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Bed Bug Education

Bed Bug Education

Bed bugs reproduce by traumatic insemination, also known as hypodermic insemination. The males have hypodermic genitalia, which pierce the females anywhere on their abdomen and ejaculate sperm into the body cavity. The sperm diffuse through the insides and reach the ovaries, resulting in fertilization. This is a very painful experience for the now pregnant female which often leads to her leaving the group. This is why a “hitchhiking” bed bug easily leads into creating new infestations.

Bed bugs are incredibly difficult to control. They are very good at hiding in even the tiniest of cracks and crevices. Today’s bed bug population has become resistant to chemicals/insecticides. This makes eradicating very difficult. Because bed bugs are difficult to access and insecticides do not work as well as we would hope, home owners and pest management professionals have been searching for novel ways to kill bed bugs within livable structures.

Heat is known to be a very effective bed bug killer and can be used in many different ways to treat bed bug infestations. Heat treatment offers certain advantages when it comes to bed bug management. Heat is non-toxic, and can kill all stages of bed bugs including bed bug eggs.

Recent research has determined the thermal death points (temperature at which a bed bug dies). The thermal death point is determined by two things: temperature, and exposure time. Bed bugs exposed to 113 degrees F will die if they receive constant exposure for 90 minutes. However, they will die within in a minute at 122 degrees F.

How do I know if I have bed bugs?

Finding an actual bug can save a lot of guess work in determining if you have an infestation. Whenever possible, catch a sample and show it to your pest control professional.

The next best tell is finding bed bug residue. This could be blood or fecal staining, old bed bug shells or other marks left behind.

Lastly, and most commonly, is the result of being bitten. Insect bites can be very difficult to diagnose. This is because the skin reaction people experience has more to do with the immune system of the bitten person than the insect responsible for the bite. That said, there are certain key features that are typical of bed bug bites.

Physical Appearance

For most people, bites occur as red, raised lumps, which are extremely itchy, particularly when the skin temperature is higher, such as in bed or in the shower. In a minority of cases the bites can form yellowish blisters and/or weep clear fluid. It is also possible for the bites to result in more severe swelling of the surrounding tissue. This can be indicative of a secondary infection and may require medical attention.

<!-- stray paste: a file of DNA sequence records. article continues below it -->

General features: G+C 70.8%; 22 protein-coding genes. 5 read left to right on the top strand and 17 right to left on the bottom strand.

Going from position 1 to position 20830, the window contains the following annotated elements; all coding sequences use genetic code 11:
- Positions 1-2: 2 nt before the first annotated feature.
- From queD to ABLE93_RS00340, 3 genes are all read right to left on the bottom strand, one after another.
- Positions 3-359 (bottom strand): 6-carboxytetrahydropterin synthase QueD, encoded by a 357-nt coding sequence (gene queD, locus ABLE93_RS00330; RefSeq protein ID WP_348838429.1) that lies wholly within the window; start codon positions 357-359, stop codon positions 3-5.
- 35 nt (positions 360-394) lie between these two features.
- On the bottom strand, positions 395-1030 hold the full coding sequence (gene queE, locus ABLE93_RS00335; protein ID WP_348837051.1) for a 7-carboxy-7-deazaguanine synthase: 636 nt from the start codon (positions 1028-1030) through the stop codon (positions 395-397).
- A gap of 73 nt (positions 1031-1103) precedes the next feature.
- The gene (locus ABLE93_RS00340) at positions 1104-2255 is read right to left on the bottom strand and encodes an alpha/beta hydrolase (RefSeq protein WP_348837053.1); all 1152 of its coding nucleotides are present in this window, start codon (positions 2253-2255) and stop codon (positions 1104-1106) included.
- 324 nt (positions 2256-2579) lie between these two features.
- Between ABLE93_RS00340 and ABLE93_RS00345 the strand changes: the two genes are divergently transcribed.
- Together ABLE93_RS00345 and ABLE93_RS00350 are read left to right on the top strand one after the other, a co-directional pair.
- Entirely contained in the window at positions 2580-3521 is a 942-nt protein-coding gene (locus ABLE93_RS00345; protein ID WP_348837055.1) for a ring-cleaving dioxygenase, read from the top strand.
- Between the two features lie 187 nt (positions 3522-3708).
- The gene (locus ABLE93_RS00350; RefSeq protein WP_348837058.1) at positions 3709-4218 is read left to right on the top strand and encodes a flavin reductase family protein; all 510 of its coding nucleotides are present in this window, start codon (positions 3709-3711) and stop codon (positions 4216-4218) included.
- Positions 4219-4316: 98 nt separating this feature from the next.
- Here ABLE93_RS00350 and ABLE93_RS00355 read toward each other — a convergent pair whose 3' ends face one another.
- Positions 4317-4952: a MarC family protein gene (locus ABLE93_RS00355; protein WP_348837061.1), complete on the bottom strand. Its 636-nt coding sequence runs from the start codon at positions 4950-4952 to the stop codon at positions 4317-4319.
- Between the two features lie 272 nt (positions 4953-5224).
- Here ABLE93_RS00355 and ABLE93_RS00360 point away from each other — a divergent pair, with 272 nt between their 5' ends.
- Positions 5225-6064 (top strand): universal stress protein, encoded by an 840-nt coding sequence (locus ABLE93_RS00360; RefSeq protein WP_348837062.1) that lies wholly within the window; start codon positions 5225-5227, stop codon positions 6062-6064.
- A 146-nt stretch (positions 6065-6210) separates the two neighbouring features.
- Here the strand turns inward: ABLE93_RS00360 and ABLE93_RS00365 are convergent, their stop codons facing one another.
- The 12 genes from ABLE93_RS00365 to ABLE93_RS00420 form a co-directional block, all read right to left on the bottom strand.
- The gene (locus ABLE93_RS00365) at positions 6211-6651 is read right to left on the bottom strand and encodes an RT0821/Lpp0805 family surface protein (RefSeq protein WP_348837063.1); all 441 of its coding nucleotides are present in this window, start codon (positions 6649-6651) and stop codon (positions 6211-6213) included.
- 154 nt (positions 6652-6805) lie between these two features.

Bed bugs tend not to squeeze under clothing or bed covers. Instead they look for areas of exposed skin, such as the neck, shoulders and arms. Sometimes they will climb onto the skin, but more often they prefer to feed from the surrounding fabric with only their mouth parts in contact with the skin. Occasionally they have to relocate a couple of times in order to find a suitable capillary. As a result of this they have a tendency to produce a row of 2-3 bites, usually not more than an inch apart, along the edge of the exposed skin. This pattern is sometimes referred to as “breakfast, lunch and dinner” although in reality it is only the result of a single meal.

Unlike most insect bites, the skin reaction to a bed bug bite can be delayed by up to two weeks. Consequently, if you are bitten while traveling it can be difficult to determine exactly where you encountered the bed bugs. With multiple exposures to bed bugs, the delay is reduced, and in some cases people stop reacting entirely.

How quickly can an infestation develop?

Because of the delayed reaction to bed bug bites and their ability to hide deep within the structure of the bed, infestations typically go undetected for the first few weeks. When the first bites appear they are often dismissed as mosquito or flea bites, which allows the infestation time to become established.
Adult female bed bugs can produce 15-25 eggs per week and may live up to a year. In warm conditions (ca. 75°F) eggs hatch in about 1 week and, with regular access to a host, can reach maturity within 6 weeks. At this point up to 25 new adults may be reaching maturity every week, and will begin laying eggs of their own.
In the early stages, infestations tend to be in close proximity to the feeding site (usually the bed), but as the infestation develops, it typically spreads out into more peripheral locations around the room, and then to neighboring rooms, which is why early detection is so important.

Still not sure if you have bed bugs? Contact us today!

Besides bed bugs, what else could be biting me?

Just because you have bites, doesn’t mean you have bed bugs. There are a number of other biting insects and skin conditions that can cause very similar reactions.
Contact a pest professional as quickly as possible.